If you want further proof that women are damned if we do and damned if we don’t when it comes to fashion, look no further than the maxi coat of 1969. Women were on the tail end of a decade-long joke that focused on their mini skirts. “Mini Skirts Receive Minimum Acceptance,” “Mini Skirt Shiverers Truly Knock-Kneed,” “Leg-islators Find Short Skirts No Mini-Controversy” headlines had ribbed. But when the maxi coat was introduced—thanks to designers like Marc Bohan of Dior who were inspired by the military-tailored Cossack coats from the movie Doctor Zhivago—the joke shifted from leg-freezing minis to floor-sweeping maxis. But what, exactly, was the punch line? The public was concerned, in a tongue-in-cheek way, over whether or not a generation of women raised on miniskirts would injure themselves while wearing maxis.
“They’re everywhere, sweeping up the streets, getting caught in revolving doors, tripping its wearers or other people,” United Press International reported in 1969. Both the Greater New York Safety and National Safety councils released PSAs about maxi coats, warning women about the grave dangers of a longer length (although neither had recorded any serious accidents from the garments). The councils issued detailed instructions on how to lift the coat when jumping over puddles or stepping onto escalators, recommended coat checking the piece once entering a restaurant to avoid becoming a tripping hazard, and even gave detailed directions on how to sit down in and get out of a taxi. The maxi coat was the new advanced calculus.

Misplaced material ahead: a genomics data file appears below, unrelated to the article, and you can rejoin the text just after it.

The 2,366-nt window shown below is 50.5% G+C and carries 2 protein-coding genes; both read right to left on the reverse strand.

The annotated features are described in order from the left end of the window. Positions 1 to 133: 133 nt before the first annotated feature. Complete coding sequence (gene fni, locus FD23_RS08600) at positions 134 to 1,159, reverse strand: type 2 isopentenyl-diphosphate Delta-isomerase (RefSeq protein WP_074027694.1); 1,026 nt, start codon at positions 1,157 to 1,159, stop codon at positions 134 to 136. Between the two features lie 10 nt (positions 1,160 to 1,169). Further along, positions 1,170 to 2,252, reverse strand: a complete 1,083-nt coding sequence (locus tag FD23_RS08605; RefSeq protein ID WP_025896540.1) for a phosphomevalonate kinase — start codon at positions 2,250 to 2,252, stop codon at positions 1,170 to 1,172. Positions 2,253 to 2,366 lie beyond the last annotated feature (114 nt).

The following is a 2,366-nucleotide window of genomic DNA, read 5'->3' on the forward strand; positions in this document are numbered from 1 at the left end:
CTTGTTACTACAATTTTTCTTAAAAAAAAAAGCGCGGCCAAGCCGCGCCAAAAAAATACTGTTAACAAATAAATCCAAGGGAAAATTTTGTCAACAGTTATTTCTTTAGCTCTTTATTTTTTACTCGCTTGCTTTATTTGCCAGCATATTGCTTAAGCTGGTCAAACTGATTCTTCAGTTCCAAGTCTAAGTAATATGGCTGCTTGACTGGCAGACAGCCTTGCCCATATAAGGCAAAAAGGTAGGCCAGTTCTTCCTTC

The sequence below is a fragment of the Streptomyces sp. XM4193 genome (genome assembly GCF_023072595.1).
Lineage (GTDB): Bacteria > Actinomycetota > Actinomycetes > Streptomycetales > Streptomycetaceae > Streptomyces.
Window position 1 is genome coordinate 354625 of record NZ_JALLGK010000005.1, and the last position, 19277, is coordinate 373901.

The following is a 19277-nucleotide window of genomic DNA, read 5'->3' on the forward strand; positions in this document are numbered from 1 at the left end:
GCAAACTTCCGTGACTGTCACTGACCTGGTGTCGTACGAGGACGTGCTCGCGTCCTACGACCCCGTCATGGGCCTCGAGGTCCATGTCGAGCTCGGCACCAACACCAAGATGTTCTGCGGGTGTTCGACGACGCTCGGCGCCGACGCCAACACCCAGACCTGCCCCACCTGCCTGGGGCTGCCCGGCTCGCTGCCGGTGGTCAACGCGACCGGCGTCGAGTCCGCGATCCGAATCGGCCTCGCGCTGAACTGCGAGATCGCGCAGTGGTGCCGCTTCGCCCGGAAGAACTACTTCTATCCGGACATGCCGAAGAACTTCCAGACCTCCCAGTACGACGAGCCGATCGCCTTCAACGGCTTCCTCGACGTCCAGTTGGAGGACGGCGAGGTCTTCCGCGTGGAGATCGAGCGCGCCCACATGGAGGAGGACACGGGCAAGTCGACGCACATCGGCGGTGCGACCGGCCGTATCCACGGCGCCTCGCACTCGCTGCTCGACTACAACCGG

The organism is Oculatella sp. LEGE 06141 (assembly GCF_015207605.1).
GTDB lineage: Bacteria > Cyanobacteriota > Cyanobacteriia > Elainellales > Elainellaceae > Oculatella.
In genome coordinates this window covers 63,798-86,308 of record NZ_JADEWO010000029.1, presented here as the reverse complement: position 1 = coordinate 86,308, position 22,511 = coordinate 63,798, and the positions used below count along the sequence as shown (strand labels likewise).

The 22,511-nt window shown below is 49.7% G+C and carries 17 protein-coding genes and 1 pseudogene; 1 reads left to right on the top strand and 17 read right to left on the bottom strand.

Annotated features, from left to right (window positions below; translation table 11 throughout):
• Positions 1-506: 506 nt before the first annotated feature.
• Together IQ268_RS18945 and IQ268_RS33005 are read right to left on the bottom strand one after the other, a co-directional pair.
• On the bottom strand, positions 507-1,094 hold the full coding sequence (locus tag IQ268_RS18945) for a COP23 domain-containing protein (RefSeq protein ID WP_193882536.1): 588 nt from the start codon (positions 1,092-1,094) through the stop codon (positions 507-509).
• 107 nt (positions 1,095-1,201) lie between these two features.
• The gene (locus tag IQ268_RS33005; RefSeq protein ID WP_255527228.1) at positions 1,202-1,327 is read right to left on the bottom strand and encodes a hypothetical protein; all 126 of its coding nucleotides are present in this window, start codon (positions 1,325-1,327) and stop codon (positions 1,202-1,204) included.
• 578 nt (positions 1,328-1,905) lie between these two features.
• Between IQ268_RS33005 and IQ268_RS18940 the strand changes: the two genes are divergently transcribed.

Newspapers gave their own hot tips: “Don’t run for a taxi in a maxi. Don’t hang it on a low-slung coat rack, and don’t forget to dust your closet floors. Don’t carry it tossed over your arm, or its own arms will paddle along on the sidewalk beside you,” The Washington Post reported. And the same men who joked about women in minis elbowed each other over the now-controversial coats. One bus driver proudly told the New York Daily News how he kept his bus clean: “I wait for a group of maxi-coats to get aboard and then I make them all move way back to the rear.”
But many women tuned out the taunts, choosing to wear their fabulous coats for themselves. “Somehow, when I put my maxi on, I feel like a different person,” a young reporter wrote for the Shreveport Times in 1970. “It creates a feeling of elegance, an aura of glamour. And how grand it is to don the maxi, swoop into a room and just stand there, awaiting the reaction.”
By Marlen Komar
Photo: Trinity Mirror / Mirrorpix / Alamy Stock Photo
This article originally appeared in the Spring 2021 print edition of BUST Magazine. Subscribe today!
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